CORNERSTONE NURSING AND REHABILITATION CENTER
LOCATED: 711 SUSAN TART ROAD BOX 948, DUNN, NC 28334
CORNERSTONE NURSING AND REHABILITATION CENTER was cited by the DEPARTMENT OF HEALTH AND HUMAN SERVICES CENTERS FOR MEDICARE & MEDICAID SERVICES for the following deficiencies:
PLEASE NOTE: The following highlighted quoted text is only a portion of the full report/survey submitted by DEPARTMENT OF HEALTH AND HUMAN SERVICES CENTERS FOR MEDICARE & MEDICAID SERVICES. The full report/survey can be found here.
FACILITY FAILED TO PROVIDE NECESSARY CARE AND SERVICES TO MAINTAIN THE HIGHEST WELL BEING OF EACH RESIDENT
LEVEL OF HARM – IMMEDIATE JEOPARDY
**NOTE- TERMS IN BRACKETS HAVE BEEN EDITED TO PROTECT CONFIDENTIALITY**
Based on record review and staff interviews, the facility failed to comprehensively assess a change in a resident’s condition for 1 (Resident #1) of 3 sampled residents; and failed to initiate medical treatment of [REDACTED]. #1) of 3 residents with an oxygen saturation of 78% for greater than 15 minutes.
Review of a written statement by NA #1 read in part On Saturday, [DATE] Resident #1 was very sick, sick vomiting and having diarrhea. Her Aid (NA#2) took her vitals and informed Nurse #1 that she wasn’t doing well. As the day went on, Resident #1 was still feeling bad. I asked Nurse #1 around 2:45pm, what would we do about Resident #1 because she was still doing bad. She raised her voice at me and stated I can’t send her out for vomiting and diarrhea. I then walked away. Around (time unclear) she was looking yellow. I told NA #3 to look at her and she agreed with me. I then went to RN supervisor and asked her to look at Resident #1 and she stated I’m sending her out, I’ve called EMS! Nurse #1 was asked to get oxygen for Resident #1. After about, [DATE] minutes, I looked for Nurse #1. She was at the nurse’s station doing her MARS (Medication Administration Records). I asked Nurse #1 where was the oxygen? Nurse #1 stated I don’t have keys to the room and I’m not on the hall anymore. She never got the oxygen that the RN supervisor asked her to get.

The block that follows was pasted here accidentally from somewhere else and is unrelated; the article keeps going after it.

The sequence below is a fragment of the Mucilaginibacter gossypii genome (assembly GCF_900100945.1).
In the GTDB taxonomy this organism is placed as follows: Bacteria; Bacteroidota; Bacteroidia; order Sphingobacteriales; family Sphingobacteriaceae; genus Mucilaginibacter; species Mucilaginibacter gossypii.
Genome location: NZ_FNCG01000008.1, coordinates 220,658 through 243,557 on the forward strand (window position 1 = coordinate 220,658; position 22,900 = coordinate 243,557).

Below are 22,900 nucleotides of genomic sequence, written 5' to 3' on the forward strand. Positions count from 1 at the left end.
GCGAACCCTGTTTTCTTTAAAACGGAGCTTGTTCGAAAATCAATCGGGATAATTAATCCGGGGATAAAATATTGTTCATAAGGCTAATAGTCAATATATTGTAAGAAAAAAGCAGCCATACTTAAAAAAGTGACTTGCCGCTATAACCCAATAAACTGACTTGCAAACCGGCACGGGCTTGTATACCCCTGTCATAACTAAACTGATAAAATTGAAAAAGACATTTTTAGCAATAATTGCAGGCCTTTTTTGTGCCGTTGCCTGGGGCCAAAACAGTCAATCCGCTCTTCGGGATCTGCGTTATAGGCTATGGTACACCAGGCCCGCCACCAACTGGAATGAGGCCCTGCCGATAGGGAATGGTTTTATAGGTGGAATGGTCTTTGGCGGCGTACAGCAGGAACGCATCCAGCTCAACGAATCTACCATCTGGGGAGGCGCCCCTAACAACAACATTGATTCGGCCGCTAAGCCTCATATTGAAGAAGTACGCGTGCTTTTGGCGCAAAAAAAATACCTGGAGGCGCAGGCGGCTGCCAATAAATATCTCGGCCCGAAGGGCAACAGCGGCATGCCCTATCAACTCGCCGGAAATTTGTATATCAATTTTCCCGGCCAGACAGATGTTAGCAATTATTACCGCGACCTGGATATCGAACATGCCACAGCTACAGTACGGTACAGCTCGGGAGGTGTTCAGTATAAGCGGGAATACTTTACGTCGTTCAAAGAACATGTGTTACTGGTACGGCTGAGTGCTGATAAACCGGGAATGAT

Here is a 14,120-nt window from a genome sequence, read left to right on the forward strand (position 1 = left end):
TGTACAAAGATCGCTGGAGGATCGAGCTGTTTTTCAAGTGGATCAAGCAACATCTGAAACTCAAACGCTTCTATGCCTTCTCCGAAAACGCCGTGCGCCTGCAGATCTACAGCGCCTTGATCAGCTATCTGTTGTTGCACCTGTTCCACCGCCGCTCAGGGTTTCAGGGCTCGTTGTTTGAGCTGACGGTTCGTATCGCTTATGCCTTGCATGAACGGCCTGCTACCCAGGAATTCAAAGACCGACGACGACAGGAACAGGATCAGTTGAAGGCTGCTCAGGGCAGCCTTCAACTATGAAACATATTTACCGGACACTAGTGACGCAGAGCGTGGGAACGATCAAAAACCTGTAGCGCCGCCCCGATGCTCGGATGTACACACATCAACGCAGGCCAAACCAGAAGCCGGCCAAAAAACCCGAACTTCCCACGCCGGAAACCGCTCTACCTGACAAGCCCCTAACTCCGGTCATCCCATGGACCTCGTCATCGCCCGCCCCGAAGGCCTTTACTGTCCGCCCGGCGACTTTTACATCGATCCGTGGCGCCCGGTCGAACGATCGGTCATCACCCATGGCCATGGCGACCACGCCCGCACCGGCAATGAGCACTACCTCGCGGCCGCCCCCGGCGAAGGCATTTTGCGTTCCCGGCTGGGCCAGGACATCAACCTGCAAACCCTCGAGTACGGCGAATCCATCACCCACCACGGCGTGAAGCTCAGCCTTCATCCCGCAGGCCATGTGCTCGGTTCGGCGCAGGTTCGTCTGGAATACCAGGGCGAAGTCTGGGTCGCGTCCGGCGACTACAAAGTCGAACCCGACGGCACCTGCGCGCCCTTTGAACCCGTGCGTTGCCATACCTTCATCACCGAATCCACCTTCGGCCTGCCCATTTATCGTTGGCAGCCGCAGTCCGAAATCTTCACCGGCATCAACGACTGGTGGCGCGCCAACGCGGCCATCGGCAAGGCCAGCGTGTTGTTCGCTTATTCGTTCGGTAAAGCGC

Review of the written statement by RN supervisor read in part On [DATE] st around lunchtime, I was called to (Resident #1’s) room. When I entered the room, Nurse #1 was cleaning up some vomitus off the resident’s gown. The vomitus appeared to be some of the food resident was eating. Then around 4:45 pm, I was called to (Resident #1’s) room again. This time I was greeted by the resident’s family member who asked if I could help her with Resident #1. I asked her what she needed me to do and she stated Resident #1 was not doing good. I asked her what she thought was different about Resident #1. She told me that Resident #1 was swollen, that her color was not good and that she was not acting right. I told the resident’s family member that I could send Resident #1 out to the hospital for evaluation and she agreed. After the resident’s family member was out of the room, I quickly assessed the resident. EMS and the attending physician were called. Nurse #1 did offer to get the oxygen but did not immediately because EMS had already been called. However after a few minutes and the fact that EMS had not gotten there, I asked the CNA to have Nurse #1 get oxygen. CNA came back to the room and stated that Nurse #1 said she was off the floor and someone else needed to get the oxygen. EMS arrived shortly and resident was transferred to the hospital.
Review of the local hospital emergency room report documented when EMS arrived, the patient was basically a [MEDICATION NAME] (sic) and blood pressure was in the 60 systolic. On [DATE] at 2:55 pm in an interview, the attending physician stated the sooner a resident is evaluated, the more likely the outcome would be different for the resident. After discussing the reports per the staff of the resident having nausea and vomiting, low blood pressure reading and yellow skin discoloration, the physician further stated, The three symptoms together meant something was going wrong here.
During an interview on [DATE] at 11:48 am, the Director of Emergency Services stated Resident #1 was cyanotic (blue in color) from a lack of oxygen on EMS arrival to the facility. He further stated the resident did not have a palpable pulse at the wrist due to the low blood pressure. He stated EMS was not able to obtain a blood pressure initially but the first obtainable blood pressure was, [DATE]. The resident died on [DATE].
Personal Note from NHAA Advocates: NHAA shares with all the families of loved ones who are confined to nursing homes the pain and anguish of putting them in the care of someone else. We expect our loved ones to be treated with dignity and honor in the homes we place them. We cannot emphasize enough to family members of nursing home residents; frequent visits are essential to our loved ones’ well-being and safety. This nursing home and many others across the country are cited for abuse and neglect.
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